A toothache is a pain around the teeth or the jaws that is usually caused by a dental cavity. Most other toothaches are caused by infection, decay, injury, an exposed tooth root or gum disease.
Sometimes pain can originate from other areas of the face and radiate to the jaw and give the appearance of tooth pain.
These pains can sometimes be attributed to issues with the temporomandibular joint (TMJ) and cause severe pain that may range from mild to excruciating.
Additional areas outside the mouth that may result in tooth pain include earaches, sinus issues, and even heart problems.
What Causes a Toothache?
Toothaches are caused from inflammation of the central portion of the tooth called the pulp.
The pulp is composed of very sensitive nerve endings that are normally protected by a healthy tooth.
If these nerves are inflamed for reasons such as cavities, trauma, or infection, you may experience pain.
How Do I Know If I Have a Toothache?
Having pain in the teeth is just one of the many indications that there may be some greater problem with your oral health.
You may also have pain that is experienced when your teeth are exposed to pressure, or hot or cold foods or drinks. Other signs that indicate that your toothache needs professional care:
- Pain when chewing
- Sensitivity to hot or colds
- Bleeding around your teeth or gums
- Swelling around your tooth
- Swelling in the jaw
Toothache Treatment at Home
If you have mild tooth pain you may seek to remedy your toothache at home. Try over-the-counter pain medications that contain acetaminophen as directed on the packaging.
You may also want to avoid very hot or cold foods as these may make the pain worse. If pain/discomfort persists for more than two days you should seek professional help.
Seeking Professional Treatment for your Toothache
If you have tried the above at-home remedies and are still experiencing significant pain it may be time to consult a dentist.
Your dentist will perform an evaluation of your teeth and help to determine the cause of your tooth pain and develop a solution.
In most cases, the pain can be treated with medications and antibiotics. If these alone will not help you to find relief, a dental filling, extraction, or a root canal may be necessary to treat your toothache.
Common Causes of Toothaches
Most toothaches occur because of poor dental care, injury or trauma, diet, impaction, eruption or TMJ disorders. Below is a brief explanation on how these can result into tooth pain.
Your dental health can have significant influence over the problems that may arise with your teeth. The most common cause of a toothache is a dental cavity.
Cavities are holes in the outer layers of the teeth that are caused by tooth decay which make sensitive nerves in the tooth pulp more susceptible to pain.
Cavities are generally formed because of poor dental care results in tooth decay (bacteria) in the mouth that softens the protective layers of the tooth around the pulp.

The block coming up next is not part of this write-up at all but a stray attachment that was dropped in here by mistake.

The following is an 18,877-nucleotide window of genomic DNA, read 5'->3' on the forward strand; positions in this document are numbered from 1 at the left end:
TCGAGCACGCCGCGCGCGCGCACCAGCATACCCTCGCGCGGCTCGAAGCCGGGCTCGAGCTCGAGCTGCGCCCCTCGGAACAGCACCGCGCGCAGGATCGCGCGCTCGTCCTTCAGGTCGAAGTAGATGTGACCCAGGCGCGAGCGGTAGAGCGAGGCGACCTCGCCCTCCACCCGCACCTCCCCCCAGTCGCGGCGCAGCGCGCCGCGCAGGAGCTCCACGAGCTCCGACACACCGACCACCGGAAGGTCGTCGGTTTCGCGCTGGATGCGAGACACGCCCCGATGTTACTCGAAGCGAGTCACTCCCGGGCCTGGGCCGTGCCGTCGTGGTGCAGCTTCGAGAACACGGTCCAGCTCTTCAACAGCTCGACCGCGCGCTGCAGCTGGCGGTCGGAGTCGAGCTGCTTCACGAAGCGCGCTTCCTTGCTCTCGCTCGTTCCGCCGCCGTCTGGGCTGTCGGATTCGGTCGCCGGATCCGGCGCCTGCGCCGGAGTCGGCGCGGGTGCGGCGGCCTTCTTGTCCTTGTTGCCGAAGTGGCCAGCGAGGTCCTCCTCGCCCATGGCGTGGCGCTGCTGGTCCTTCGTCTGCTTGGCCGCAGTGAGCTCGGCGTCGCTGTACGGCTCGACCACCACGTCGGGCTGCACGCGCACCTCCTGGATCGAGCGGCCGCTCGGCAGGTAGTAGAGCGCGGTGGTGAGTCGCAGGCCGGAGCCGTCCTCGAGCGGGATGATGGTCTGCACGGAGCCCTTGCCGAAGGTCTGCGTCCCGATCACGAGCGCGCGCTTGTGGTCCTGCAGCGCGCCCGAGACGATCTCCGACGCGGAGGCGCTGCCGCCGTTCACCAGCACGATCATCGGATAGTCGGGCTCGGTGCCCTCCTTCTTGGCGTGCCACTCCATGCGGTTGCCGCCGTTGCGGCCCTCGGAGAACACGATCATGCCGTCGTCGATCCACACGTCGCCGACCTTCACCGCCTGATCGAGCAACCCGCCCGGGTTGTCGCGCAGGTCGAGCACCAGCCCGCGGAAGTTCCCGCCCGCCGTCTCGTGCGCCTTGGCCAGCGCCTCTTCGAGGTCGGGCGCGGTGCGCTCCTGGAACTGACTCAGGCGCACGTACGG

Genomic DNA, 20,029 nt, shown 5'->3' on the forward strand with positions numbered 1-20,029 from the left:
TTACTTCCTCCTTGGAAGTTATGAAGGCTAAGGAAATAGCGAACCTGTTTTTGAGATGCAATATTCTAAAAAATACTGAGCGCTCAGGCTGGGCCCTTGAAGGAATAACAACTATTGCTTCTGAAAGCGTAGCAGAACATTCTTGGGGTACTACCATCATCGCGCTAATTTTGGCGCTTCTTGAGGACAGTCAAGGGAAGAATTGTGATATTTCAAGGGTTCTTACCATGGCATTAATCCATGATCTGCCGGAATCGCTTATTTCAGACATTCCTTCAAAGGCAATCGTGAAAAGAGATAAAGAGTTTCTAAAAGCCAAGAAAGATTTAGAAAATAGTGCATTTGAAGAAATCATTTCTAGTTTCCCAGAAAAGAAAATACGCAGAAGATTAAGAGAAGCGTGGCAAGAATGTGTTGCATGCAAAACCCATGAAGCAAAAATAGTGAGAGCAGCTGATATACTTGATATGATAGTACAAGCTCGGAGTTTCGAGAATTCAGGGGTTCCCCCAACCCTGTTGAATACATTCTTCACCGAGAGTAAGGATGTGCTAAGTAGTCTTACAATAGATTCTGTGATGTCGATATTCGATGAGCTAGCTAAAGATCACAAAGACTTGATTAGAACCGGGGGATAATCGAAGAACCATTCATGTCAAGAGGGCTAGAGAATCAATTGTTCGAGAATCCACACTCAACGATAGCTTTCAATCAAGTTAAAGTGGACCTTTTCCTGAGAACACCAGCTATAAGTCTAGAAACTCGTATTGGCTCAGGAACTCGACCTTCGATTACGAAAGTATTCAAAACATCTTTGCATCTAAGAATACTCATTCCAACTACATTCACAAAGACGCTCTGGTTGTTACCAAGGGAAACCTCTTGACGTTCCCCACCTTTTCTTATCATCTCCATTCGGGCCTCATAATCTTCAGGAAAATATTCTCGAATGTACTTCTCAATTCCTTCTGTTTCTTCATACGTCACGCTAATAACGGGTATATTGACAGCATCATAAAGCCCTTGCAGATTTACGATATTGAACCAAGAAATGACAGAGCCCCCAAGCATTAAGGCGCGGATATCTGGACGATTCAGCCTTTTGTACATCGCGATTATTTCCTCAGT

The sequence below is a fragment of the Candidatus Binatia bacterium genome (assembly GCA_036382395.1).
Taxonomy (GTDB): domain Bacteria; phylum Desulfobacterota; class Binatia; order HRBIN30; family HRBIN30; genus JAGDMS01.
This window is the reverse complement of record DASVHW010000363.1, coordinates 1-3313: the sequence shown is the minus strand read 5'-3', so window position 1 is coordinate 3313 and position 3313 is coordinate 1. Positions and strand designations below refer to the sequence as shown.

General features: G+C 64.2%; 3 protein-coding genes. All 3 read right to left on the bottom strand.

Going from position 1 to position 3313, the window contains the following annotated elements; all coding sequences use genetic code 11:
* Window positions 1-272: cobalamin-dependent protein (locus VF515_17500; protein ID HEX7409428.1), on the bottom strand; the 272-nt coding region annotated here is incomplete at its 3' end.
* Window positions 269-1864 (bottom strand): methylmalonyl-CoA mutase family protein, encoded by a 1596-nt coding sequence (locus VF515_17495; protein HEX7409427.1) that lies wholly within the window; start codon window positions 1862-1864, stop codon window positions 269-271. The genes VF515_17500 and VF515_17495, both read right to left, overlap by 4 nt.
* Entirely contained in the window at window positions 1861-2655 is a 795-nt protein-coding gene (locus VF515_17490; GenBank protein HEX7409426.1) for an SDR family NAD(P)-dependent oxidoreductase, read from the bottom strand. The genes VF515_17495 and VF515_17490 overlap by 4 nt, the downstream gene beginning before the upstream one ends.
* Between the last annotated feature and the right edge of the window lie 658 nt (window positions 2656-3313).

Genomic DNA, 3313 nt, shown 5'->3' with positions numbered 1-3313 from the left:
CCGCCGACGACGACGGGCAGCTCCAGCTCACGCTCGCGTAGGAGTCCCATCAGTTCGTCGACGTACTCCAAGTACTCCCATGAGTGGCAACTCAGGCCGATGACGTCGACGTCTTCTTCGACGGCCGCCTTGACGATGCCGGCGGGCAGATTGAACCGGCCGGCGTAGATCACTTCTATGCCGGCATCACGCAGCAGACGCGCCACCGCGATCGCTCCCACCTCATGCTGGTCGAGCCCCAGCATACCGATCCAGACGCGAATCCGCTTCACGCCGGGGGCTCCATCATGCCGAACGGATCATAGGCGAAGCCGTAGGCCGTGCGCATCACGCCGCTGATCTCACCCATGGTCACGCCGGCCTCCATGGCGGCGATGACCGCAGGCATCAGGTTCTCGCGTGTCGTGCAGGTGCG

After cavities, gum disease is the second most common reason for toothaches.
Gum disease is also a result of poor dental health and occurs when the gum tissue around the teeth becomes inflamed.
To treat gum disease and the pain that is derived from it, your dentist will likely recommend an improved oral hygiene regime as well as the removal of the bacterial plaque and tartar that may have accumulated around your teeth.
Gum disease can result in tooth loss as it can lead to abnormal loss of bone that surrounds the teeth causing teeth to shift and/or become loose.
It is recommended that all patients visit their dentist at least twice a year to prevent the onset of gum disease or minimize its effects by catching it in its early stages.
Pain in the teeth may also be caused by exposed tooth roots. Gum disease and resulting bone loss can cause the roots of the teeth to become exposed.
Exposed roots may be extremely sensitive to cold, hot, sour foods and pressure because the healthy bone is no longer around to protect them.
Impacted or Erupted Teeth
Commonly referenced in regards to wisdom teeth, impaction and eruption can result in pain in the mouth. An erupting tooth is a tooth that is growing out of the gums.
Impacted teeth are those teeth that have not emerged into their proper position and remain under the gums and/or bone.
When eruption or impaction occurs your dentist will commonly recommend pain medication, antibiotics or extraction to treat your tooth pains.
Temporomandibular joint pain can occur around the ears or lower jaw. TMJ disorder (TMD) can be caused by a number of different issues including arthritis, grinding of the teeth (bruxism), poor bite alignment, facial trauma, and stress.
If TMD is causing your pains, the remedy will be determined based on thorough diagnosis. Treatment may range from over-the-counter medications, bite appliances, orthodontics, a warm moist compress, or a combination of therapies.